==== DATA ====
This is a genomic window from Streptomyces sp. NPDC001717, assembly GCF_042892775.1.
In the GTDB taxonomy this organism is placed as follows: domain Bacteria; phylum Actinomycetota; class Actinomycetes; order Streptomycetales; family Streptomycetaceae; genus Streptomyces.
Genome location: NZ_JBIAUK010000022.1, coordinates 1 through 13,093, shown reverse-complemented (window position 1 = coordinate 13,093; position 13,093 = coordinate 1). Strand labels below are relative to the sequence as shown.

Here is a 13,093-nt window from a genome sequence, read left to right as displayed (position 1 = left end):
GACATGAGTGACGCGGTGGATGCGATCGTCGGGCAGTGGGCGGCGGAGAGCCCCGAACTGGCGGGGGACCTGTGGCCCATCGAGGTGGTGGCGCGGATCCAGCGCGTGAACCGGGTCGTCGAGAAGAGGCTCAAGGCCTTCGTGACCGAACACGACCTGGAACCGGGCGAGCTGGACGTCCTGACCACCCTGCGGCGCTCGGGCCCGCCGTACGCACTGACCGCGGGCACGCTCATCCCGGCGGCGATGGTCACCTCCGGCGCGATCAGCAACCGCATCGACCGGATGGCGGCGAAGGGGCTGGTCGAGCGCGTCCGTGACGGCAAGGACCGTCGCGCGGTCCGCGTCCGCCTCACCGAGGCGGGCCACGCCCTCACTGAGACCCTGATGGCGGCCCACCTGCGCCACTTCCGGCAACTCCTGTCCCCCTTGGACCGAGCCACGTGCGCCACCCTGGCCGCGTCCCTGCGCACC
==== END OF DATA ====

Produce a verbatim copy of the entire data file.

This is a genomic window from Streptomyces sp. NPDC001717, assembly GCF_042892775.1.
In the GTDB taxonomy this organism is placed as follows: domain Bacteria; phylum Actinomycetota; class Actinomycetes; order Streptomycetales; family Streptomycetaceae; genus Streptomyces.
Genome location: NZ_JBIAUK010000022.1, coordinates 1 through 13,093, shown reverse-complemented (window position 1 = coordinate 13,093; position 13,093 = coordinate 1). Strand labels below are relative to the sequence as shown.

Here is a 13,093-nt window from a genome sequence, read left to right as displayed (position 1 = left end):
GACATGAGTGACGCGGTGGATGCGATCGTCGGGCAGTGGGCGGCGGAGAGCCCCGAACTGGCGGGGGACCTGTGGCCCATCGAGGTGGTGGCGCGGATCCAGCGCGTGAACCGGGTCGTCGAGAAGAGGCTCAAGGCCTTCGTGACCGAACACGACCTGGAACCGGGCGAGCTGGACGTCCTGACCACCCTGCGGCGCTCGGGCCCGCCGTACGCACTGACCGCGGGCACGCTCATCCCGGCGGCGATGGTCACCTCCGGCGCGATCAGCAACCGCATCGACCGGATGGCGGCGAAGGGGCTGGTCGAGCGCGTCCGTGACGGCAAGGACCGTCGCGCGGTCCGCGTCCGCCTCACCGAGGCGGGCCACGCCCTCACTGAGACCCTGATGGCGGCCCACCTGCGCCACTTCCGGCAACTCCTGTCCCCCTTGGACCGAGCCACGTGCGCCACCCTGGCCGCGTCCCTGCGCACC